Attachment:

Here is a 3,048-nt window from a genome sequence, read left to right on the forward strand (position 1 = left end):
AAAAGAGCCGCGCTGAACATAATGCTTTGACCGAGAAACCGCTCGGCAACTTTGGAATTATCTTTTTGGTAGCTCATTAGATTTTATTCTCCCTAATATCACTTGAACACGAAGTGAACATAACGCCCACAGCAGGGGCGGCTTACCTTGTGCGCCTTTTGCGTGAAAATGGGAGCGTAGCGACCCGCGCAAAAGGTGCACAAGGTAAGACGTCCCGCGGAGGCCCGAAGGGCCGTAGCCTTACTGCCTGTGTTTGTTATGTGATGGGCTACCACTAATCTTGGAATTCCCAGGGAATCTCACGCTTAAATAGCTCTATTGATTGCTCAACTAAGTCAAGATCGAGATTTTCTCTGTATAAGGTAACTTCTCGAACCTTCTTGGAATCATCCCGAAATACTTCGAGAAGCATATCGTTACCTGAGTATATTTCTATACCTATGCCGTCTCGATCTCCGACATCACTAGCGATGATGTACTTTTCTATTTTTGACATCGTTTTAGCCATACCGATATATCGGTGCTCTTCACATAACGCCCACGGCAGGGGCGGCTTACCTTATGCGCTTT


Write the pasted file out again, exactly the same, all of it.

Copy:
Here is a 3,048-nt window from a genome sequence, read left to right on the forward strand (position 1 = left end):
AAAAGAGCCGCGCTGAACATAATGCTTTGACCGAGAAACCGCTCGGCAACTTTGGAATTATCTTTTTGGTAGCTCATTAGATTTTATTCTCCCTAATATCACTTGAACACGAAGTGAACATAACGCCCACAGCAGGGGCGGCTTACCTTGTGCGCCTTTTGCGTGAAAATGGGAGCGTAGCGACCCGCGCAAAAGGTGCACAAGGTAAGACGTCCCGCGGAGGCCCGAAGGGCCGTAGCCTTACTGCCTGTGTTTGTTATGTGATGGGCTACCACTAATCTTGGAATTCCCAGGGAATCTCACGCTTAAATAGCTCTATTGATTGCTCAACTAAGTCAAGATCGAGATTTTCTCTGTATAAGGTAACTTCTCGAACCTTCTTGGAATCATCCCGAAATACTTCGAGAAGCATATCGTTACCTGAGTATATTTCTATACCTATGCCGTCTCGATCTCCGACATCACTAGCGATGATGTACTTTTCTATTTTTGACATCGTTTTAGCCATACCGATATATCGGTGCTCTTCACATAACGCCCACGGCAGGGGCGGCTTACCTTATGCGCTTT